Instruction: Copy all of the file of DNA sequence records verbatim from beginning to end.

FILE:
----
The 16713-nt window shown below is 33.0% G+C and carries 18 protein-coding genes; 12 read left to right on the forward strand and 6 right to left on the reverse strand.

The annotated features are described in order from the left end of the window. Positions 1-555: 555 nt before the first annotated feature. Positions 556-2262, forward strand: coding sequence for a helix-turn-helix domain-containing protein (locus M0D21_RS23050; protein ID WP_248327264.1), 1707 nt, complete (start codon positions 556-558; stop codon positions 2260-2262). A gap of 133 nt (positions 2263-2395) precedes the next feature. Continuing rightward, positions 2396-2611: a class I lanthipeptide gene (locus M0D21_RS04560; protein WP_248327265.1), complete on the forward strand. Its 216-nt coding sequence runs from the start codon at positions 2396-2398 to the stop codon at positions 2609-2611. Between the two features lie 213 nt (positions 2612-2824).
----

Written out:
The 16713-nt window shown below is 33.0% G+C and carries 18 protein-coding genes; 12 read left to right on the forward strand and 6 right to left on the reverse strand.

The annotated features are described in order from the left end of the window. Positions 1-555: 555 nt before the first annotated feature. Positions 556-2262, forward strand: coding sequence for a helix-turn-helix domain-containing protein (locus M0D21_RS23050; protein ID WP_248327264.1), 1707 nt, complete (start codon positions 556-558; stop codon positions 2260-2262). A gap of 133 nt (positions 2263-2395) precedes the next feature. Continuing rightward, positions 2396-2611: a class I lanthipeptide gene (locus M0D21_RS04560; protein WP_248327265.1), complete on the forward strand. Its 216-nt coding sequence runs from the start codon at positions 2396-2398 to the stop codon at positions 2609-2611. Between the two features lie 213 nt (positions 2612-2824).